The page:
The “white line” is the yelowish colored "line or ring" that you see on the bottom of the hoof between the wall and the sole. Right?
If a hoof is neglected for months, even years in some cases, the wall gets very long. The wall at the ground, supporting the horse’s weight starts to grow “out” away from the coffin bone, rather than continuing to grow “down.” That’s flare.
As time passes and the wall continues to grow, it will continue to grow out and as it does it stretches the white line, (it also stretches the sole which can become very thin causing the horse to be very tenderfooted.)
The connective tissue (laminae) between bone and wall, now begins to stretch as well. In some neglect cases, where that situation lasts for an extended time, it’s not uncommon to see hooves that are flared all the way up to the coronet band. So there is no DTA on that hoof because there is NO healthy connection to the bone. It's all flare. Crazy, huh?
In many cases if flare is severe, the wall circumference can no longer sustain the horses weight and it will begin to split - sometimes splitting all the way to the coronet band.
Can that situation be repaired with trims? Yes, in most cases, it can. The key is to start getting frequent and correct trims going on that horse.
The other important components of a healthy hoof must be considered as well, diet, movement and environment. But the trim schedule must become often and consistent.
When repairing a hoof in this condition, you can’t expect to see results by trimming every 5 or 6 weeks. I personally would recommend starting with a 2 week trim schedule and working out to 5 weeks as the hoof is being repaired. I try not to let my own horses' go out past 5 weeks between trims. That schedule, in itself, alleviates hoof issues such as abscesses, white line disease, thrush, and more.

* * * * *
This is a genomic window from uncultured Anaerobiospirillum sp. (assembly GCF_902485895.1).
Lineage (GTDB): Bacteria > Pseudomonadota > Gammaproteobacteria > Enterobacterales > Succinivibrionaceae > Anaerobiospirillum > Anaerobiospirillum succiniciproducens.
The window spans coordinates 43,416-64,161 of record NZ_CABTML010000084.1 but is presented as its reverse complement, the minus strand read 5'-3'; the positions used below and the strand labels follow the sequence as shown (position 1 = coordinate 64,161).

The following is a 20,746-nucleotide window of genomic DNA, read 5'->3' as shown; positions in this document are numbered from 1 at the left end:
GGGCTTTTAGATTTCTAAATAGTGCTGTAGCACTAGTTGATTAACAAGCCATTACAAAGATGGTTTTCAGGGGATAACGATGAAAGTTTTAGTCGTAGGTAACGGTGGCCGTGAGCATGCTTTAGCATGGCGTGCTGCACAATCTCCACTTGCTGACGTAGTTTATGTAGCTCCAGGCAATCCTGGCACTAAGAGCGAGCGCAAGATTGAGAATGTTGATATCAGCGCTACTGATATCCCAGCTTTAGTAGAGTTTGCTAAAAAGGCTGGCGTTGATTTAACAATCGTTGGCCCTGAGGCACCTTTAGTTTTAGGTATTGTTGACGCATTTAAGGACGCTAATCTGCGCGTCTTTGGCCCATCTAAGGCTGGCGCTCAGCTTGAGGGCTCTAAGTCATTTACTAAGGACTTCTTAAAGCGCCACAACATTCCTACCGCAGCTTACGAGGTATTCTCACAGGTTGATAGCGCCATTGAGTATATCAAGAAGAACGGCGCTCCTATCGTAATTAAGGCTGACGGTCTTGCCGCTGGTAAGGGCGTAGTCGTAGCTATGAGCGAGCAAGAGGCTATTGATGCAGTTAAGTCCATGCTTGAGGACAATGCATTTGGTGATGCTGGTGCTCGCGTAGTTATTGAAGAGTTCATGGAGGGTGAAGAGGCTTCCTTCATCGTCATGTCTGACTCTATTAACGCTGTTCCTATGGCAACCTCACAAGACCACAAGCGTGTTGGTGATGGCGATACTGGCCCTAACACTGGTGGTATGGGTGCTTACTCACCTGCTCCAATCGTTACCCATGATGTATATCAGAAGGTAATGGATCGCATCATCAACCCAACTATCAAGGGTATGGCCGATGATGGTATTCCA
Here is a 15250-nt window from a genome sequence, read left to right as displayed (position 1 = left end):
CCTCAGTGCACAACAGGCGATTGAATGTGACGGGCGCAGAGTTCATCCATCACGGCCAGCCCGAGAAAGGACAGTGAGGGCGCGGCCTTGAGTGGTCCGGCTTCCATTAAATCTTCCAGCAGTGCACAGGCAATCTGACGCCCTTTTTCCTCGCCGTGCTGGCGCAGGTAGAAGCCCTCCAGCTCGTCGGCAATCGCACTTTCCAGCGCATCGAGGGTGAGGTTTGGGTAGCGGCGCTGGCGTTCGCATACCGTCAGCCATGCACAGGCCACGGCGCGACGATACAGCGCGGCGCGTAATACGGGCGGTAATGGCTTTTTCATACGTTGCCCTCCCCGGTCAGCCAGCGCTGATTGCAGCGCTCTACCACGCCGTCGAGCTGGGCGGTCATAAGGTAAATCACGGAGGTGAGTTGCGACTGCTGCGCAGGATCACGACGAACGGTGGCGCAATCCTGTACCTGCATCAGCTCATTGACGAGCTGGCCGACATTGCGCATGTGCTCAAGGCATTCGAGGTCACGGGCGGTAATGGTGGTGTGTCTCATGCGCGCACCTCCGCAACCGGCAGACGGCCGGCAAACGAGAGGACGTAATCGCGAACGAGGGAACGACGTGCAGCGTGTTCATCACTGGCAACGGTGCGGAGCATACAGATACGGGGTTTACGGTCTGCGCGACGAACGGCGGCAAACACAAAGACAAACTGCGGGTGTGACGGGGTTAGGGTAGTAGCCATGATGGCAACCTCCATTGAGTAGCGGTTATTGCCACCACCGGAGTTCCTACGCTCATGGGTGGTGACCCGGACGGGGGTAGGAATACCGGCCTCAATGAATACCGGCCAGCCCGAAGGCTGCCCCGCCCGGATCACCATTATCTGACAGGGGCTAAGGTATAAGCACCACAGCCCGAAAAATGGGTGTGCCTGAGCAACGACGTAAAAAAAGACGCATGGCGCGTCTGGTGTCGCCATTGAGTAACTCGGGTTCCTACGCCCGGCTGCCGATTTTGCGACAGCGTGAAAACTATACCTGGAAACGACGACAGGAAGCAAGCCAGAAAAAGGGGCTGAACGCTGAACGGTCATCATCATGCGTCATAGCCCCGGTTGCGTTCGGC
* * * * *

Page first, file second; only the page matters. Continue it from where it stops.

From time to time, one of my customers will say to me, “My horses’ feet are doing great! So I’d like to start extending their trim schedule out a bit longer.
To that I say, “No problem, but after a while you won’t be telling me how great your horses feet are doing.”
If a customer really wants to stretch their trimming schedule out for 7 or 8 weeks, or more, (and granted sometimes that just happens and it can’t be helped) but if that should become the norm, I will eventually refer that owner to someone else. I, personally, don’t want my name on the hooves of those horses.
Also, in that situation, I’m not performing maintenance trims. Every trim is a corrective trim, and corrective trims are more difficult and take longer to accomplish. Not only is my job continually more difficult, but the horses will never be able to prove how well their hooves could perform because their transition to healthy feet never actually occurs.
Every hoof I maintain is a reflection on my work as a natural hoofcare practitioner. I don’t want my name attached flared, split, hooves of tender-footed horses when it’s the length of time between trims that is likely causing those issues.
How’d I do with that answer?
This hoof looks pretty nice don't you think? It was just trimmed by a farrier. Pasture trim. But the hoofwall doesn't have a healthy connection from the coronet. It's all flare. The tri m isn't bad at all, but I would have gotten much more assertive with the trim so as to begin correcting the problem rather than allowing the hoof to maintain the disconnected growth.